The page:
Now that the holidays have ended and come down I can share with you.

After a couple of months of unsuccessful attempts I have given up hope of retrieving the rest of my Thanksgiving footage. The footage lost on a water damaged SD card compliments of my “terrific two” Jaylen.

As luck would have it, I was only able to salvage key behind the scenes footage of one of my jerk turkey secrets, as well as shopping at one of my favorite local farmer’s markets with my mother. Jerk turkey has become a holiday staple, well a Thanksgiving holiday staple. I am not a big fan of turkey, none of us are actually. And so we only eat it once a year. Specifically, I’m not a fan of the gamey flavor that turkey has, though it is poultry the flavor is stronger than chicken. The flavor carries more heavily in the dark meat. For this reason we started brining our turkey in the early years and then later years we started jerking and smoking the turkey to drown it out.

Since moving to Florida we have a tradition of grilling our turkey. Usually around Thanksgiving it’s still warm out. The house gets extremely hot with the oven going all day. The turkey, no matter how you schedule it always takes away time for other sides to be prepared in the oven. And well I am not an overnight cook or a fan of overnight cooking at all. Grilling a turkey usually only takes at most about 2 1/2 hours so it sharply cuts down the amount of time that you are in your kitchen slaving over a turkey. Grilled turkey is very moist and flavorful with little or no effort.

 Jerk Turkey ’17

Last year the grill and carving techniques were perfect. My employer at the time had given us a rather large turkey, I assumed it to be about 18-20 lbs. The turkey was large enough to take up much space in our large cooler. Which brings me to turkey safety, if it’s too big for your your refrigerator or kitchen sink, the SAFEST place for your turkey is in a cooler of ice. I will never forget how HORRIFIED I was when someone shared with me that they soak their turkey in the bathtub. Honey, there isn’t enough bleach and lysol in the world for any of that! I have resorted to removing all shelves from my refrigerator before ever doing anything that crazy or unsanitary! Though I am OCD, I am also a certified SERV Safe Food Protection Manager.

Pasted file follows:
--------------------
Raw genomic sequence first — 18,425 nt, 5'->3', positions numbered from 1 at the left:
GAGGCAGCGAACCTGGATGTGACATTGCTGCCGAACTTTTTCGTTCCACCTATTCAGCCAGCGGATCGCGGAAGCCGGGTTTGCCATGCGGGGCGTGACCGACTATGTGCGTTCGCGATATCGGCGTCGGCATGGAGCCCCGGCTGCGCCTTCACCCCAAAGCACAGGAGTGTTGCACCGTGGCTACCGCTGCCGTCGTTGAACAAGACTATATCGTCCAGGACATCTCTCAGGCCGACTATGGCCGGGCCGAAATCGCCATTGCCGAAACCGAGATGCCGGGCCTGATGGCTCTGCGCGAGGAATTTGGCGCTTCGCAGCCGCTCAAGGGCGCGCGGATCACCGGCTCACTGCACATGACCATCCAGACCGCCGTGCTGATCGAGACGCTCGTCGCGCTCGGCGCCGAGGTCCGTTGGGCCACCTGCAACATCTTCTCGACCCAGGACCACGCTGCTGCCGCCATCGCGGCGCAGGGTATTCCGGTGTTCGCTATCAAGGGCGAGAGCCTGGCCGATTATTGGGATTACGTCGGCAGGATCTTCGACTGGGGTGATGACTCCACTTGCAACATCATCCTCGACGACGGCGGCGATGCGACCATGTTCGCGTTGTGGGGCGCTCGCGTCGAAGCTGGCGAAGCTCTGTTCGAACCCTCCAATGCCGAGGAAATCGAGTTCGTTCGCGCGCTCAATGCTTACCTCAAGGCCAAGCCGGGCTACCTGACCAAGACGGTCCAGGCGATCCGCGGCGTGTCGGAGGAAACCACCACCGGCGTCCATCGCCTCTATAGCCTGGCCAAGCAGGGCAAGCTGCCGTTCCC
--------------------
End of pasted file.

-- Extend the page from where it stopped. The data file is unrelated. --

Anyways, I knew that brining would be the only way to get it good and seasoned within 48 hour window that we had. I used a full jar of jerk paste, fresh citrus fruit and herbs as pictured. I added ice as well as orange juice. Unfortunately, the jerk did not full penetrate the turkey.

Jerk turkey works best using a jerk paste with a small to medium sized turkey. A turkey that is at most 12 – 15 pounds since you will be serving a crowd will work just fine.

You want to start this process at least 2 days out from Turkey day.

When I do not have time to make my past or marinade from scratch I use…Walkerswood! I use their jerk paste/ seasoning. It’s very authentic in flavor. It seasons your meat thoroughly have found that most typical chain store marinades are DUPES that will leave you quite disappointed. This gem can be found in the International aisle (next to the Goya products) at select stores though deeper into Sarasota County it can be a challenge to find. It is available online.